Sunday Mail: Kenbrell Thompkins Had His Moments, But Frustration Over His Departure Is Odd


Don’t know about you, but I was taken aback when it came to the backlash about the Patriots’ decision to cut Kenbrell Thompkins yesterday.

He had his moments early last season — the winning TD against the Saints won’t be forgotten anytime soon — but he regressed as the season progressed.

His hands were not dependable, he wasn’t a deep threat, he’s 26, he wasn’t even drafted, and he can’t get on the field here despite the issues at receiver.

He’s what Bill Parcells called a JAG — just a guy.

His departure should not have been a surprise, and it’s certainly not anything to cause you to question Bill Belichick as a general manager.


There are other reasons to do that, sure. But Thompkins? He was a UDFA who contributed a little bit. That’s a find, not a mistake.

And stop comparing him with Aaron Dobson. Dobson is a much more talented player. He got better as the season went on — until he got hurt, which cost him the offseason and a good chunk of camp. The foot problem sent him off course, and his issues now are apparently related to his inability to push off that foot and get open. The frustration is understandable. But on’t call him a bust yet.

As for yesterday’s other Boston sports move that brought Twitter outrage? Yeah, I’m with you there.


Johnny Boychuk trade? Stinks. They did get great value, but for a team allegedly intent on winning this year, it’s tough to see him go. They could use one or two more like him even without trading the original.

On to …


Big Papi said we should have gotten Nelson Cruz publicly made Ben Cherington look inept. What say you?
— I Wanna Be GM

Like the rest of us, Papi has a spotless GM record with hindsight. Actually, I know he wanted this at the time, but it didn’t make a lot of sense unless you knew Shane Victorino was going to come in out of shape and get injured and you were willing to abandon what had been a very useful platoon in left field last season (not to mention that Jonny Gomes is a winnah, except for all the times he isn’t).There’s a reason Cruz was still available in late February to become the bargain of the offseason. He was coming off a suspension, he’s a butcher in the outfield, he’s 32, and his best position is the one Ortiz plays. No one saw this coming, including Dan Duquette. Really was a weird season for Cruz — his highest monthly batting average from June through August was .216. Scorching at the beginning of the season, got hot at the end, hit the occasional homer and not much else during the summer.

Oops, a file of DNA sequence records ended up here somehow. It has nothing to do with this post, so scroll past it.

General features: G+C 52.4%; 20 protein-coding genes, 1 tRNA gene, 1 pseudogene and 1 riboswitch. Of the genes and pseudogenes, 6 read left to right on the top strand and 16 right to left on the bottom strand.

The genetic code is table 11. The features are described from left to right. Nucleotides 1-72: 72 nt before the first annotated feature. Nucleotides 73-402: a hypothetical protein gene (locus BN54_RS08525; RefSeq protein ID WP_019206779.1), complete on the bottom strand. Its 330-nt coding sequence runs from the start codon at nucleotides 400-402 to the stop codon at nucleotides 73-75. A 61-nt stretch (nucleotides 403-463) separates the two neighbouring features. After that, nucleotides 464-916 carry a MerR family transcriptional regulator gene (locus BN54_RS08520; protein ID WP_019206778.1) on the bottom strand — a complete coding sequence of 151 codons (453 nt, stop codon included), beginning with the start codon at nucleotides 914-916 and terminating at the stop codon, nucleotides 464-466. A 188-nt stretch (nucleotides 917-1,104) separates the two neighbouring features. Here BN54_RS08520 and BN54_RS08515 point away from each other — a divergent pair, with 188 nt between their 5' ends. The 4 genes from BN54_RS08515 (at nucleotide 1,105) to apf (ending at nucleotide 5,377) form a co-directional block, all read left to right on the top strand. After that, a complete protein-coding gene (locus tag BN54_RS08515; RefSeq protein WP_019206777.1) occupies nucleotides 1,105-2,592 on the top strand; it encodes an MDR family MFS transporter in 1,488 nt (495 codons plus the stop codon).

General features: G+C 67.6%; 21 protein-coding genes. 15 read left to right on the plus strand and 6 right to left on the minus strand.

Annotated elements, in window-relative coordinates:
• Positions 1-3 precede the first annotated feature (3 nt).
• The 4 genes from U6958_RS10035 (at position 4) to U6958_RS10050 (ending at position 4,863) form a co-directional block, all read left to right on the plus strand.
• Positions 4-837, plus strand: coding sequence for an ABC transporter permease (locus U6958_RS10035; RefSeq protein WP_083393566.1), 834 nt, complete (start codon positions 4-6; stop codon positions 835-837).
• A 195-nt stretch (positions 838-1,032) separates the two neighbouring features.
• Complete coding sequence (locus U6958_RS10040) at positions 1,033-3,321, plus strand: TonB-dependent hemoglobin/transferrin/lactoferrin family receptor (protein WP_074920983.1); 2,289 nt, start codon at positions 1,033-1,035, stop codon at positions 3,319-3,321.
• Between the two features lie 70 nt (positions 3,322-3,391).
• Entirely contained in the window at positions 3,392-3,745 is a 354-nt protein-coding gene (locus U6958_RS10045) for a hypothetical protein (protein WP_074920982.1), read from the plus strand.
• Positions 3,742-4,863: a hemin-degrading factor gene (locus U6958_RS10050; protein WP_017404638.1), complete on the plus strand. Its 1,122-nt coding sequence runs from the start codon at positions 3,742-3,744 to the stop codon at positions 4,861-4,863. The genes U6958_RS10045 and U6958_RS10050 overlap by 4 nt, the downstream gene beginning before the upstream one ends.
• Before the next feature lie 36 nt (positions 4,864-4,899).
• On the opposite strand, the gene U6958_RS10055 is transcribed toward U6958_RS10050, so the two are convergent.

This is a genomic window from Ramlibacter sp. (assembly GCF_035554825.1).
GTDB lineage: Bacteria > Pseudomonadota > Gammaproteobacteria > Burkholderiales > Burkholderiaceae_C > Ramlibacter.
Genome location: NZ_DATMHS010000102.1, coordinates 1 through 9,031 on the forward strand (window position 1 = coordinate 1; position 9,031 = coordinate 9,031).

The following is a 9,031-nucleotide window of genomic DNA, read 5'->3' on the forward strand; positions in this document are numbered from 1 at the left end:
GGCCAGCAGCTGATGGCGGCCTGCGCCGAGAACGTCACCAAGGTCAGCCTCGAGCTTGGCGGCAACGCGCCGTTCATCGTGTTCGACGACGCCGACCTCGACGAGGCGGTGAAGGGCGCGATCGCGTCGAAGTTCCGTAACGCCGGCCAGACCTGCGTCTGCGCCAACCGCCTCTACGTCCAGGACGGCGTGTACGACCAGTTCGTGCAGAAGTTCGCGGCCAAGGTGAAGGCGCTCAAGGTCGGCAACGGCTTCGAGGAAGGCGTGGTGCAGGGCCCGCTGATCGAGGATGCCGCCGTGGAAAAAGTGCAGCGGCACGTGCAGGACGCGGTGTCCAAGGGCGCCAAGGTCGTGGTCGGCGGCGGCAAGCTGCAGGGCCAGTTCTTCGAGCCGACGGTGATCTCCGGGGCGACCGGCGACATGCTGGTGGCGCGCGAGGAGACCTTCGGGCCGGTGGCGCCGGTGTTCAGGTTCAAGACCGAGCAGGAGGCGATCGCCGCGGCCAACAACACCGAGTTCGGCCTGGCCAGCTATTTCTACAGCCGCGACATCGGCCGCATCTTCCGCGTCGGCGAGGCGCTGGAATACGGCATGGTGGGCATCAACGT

How come Jerry Thornton still doesn’t have a regular/permanent spot in the Boston’s Sports airwaves?
— Radio Fan

Thinks there’s a good chance you’ll hear him more on WEEI in the future, probably as the third man in from 2-6 p.m. He has some great lines, but I’m not sure his approach would stand up over 20 hours a week as a regular co-host. Third-man-in suits him.

The one good thing in that mockery of a ceremony for Derek Jeter was PaulPierce, an active player for Washington, coming out wearing Celtic green. That was the highlight in my opinion.
— Mark


The Peter Frates moment was nice; Jeter handled that very gracefully, going out to meet him near the mound and sharing a few words. The Pierce thing was pretty great, though. Can you imagine the howling on sports radio if a Boston athlete did that elsewhere? My only frustration with it is that it’s clear that Pierce wants to end his career here, but the Celtics aren’t going to be any good before he has to retire.